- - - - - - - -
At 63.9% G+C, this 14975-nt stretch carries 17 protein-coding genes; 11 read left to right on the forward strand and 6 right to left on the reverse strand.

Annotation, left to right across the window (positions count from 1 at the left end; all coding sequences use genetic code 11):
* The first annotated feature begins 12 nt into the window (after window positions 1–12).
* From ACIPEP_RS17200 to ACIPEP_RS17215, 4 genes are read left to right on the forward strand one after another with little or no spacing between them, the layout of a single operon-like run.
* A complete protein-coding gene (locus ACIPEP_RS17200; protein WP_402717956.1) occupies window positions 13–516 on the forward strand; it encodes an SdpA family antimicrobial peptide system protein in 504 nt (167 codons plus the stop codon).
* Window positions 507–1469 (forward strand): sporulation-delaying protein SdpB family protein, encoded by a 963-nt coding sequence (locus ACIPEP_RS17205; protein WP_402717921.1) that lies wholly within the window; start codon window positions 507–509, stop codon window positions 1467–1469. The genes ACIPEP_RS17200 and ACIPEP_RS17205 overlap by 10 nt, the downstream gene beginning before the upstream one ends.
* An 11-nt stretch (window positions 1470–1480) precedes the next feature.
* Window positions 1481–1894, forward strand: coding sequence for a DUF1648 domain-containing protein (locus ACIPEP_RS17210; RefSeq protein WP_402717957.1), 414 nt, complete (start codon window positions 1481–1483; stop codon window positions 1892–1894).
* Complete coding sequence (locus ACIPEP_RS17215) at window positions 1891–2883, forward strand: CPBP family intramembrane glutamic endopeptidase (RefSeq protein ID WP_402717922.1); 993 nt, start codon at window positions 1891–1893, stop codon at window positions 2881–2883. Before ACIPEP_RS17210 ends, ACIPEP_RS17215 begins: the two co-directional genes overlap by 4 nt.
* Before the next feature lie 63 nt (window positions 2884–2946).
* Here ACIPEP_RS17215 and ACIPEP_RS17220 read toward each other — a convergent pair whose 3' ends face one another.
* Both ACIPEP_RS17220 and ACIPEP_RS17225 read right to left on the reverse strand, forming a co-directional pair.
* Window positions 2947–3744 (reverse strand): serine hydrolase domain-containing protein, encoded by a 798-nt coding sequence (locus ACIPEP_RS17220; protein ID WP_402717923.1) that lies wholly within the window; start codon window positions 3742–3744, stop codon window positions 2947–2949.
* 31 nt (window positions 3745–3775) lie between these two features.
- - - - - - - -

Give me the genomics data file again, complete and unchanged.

At 63.9% G+C, this 14975-nt stretch carries 17 protein-coding genes; 11 read left to right on the forward strand and 6 right to left on the reverse strand.

Annotation, left to right across the window (positions count from 1 at the left end; all coding sequences use genetic code 11):
* The first annotated feature begins 12 nt into the window (after window positions 1–12).
* From ACIPEP_RS17200 to ACIPEP_RS17215, 4 genes are read left to right on the forward strand one after another with little or no spacing between them, the layout of a single operon-like run.
* A complete protein-coding gene (locus ACIPEP_RS17200; protein WP_402717956.1) occupies window positions 13–516 on the forward strand; it encodes an SdpA family antimicrobial peptide system protein in 504 nt (167 codons plus the stop codon).
* Window positions 507–1469 (forward strand): sporulation-delaying protein SdpB family protein, encoded by a 963-nt coding sequence (locus ACIPEP_RS17205; protein WP_402717921.1) that lies wholly within the window; start codon window positions 507–509, stop codon window positions 1467–1469. The genes ACIPEP_RS17200 and ACIPEP_RS17205 overlap by 10 nt, the downstream gene beginning before the upstream one ends.
* An 11-nt stretch (window positions 1470–1480) precedes the next feature.
* Window positions 1481–1894, forward strand: coding sequence for a DUF1648 domain-containing protein (locus ACIPEP_RS17210; RefSeq protein WP_402717957.1), 414 nt, complete (start codon window positions 1481–1483; stop codon window positions 1892–1894).
* Complete coding sequence (locus ACIPEP_RS17215) at window positions 1891–2883, forward strand: CPBP family intramembrane glutamic endopeptidase (RefSeq protein ID WP_402717922.1); 993 nt, start codon at window positions 1891–1893, stop codon at window positions 2881–2883. Before ACIPEP_RS17210 ends, ACIPEP_RS17215 begins: the two co-directional genes overlap by 4 nt.
* Before the next feature lie 63 nt (window positions 2884–2946).
* Here ACIPEP_RS17215 and ACIPEP_RS17220 read toward each other — a convergent pair whose 3' ends face one another.
* Both ACIPEP_RS17220 and ACIPEP_RS17225 read right to left on the reverse strand, forming a co-directional pair.
* Window positions 2947–3744 (reverse strand): serine hydrolase domain-containing protein, encoded by a 798-nt coding sequence (locus ACIPEP_RS17220; protein ID WP_402717923.1) that lies wholly within the window; start codon window positions 3742–3744, stop codon window positions 2947–2949.
* 31 nt (window positions 3745–3775) lie between these two features.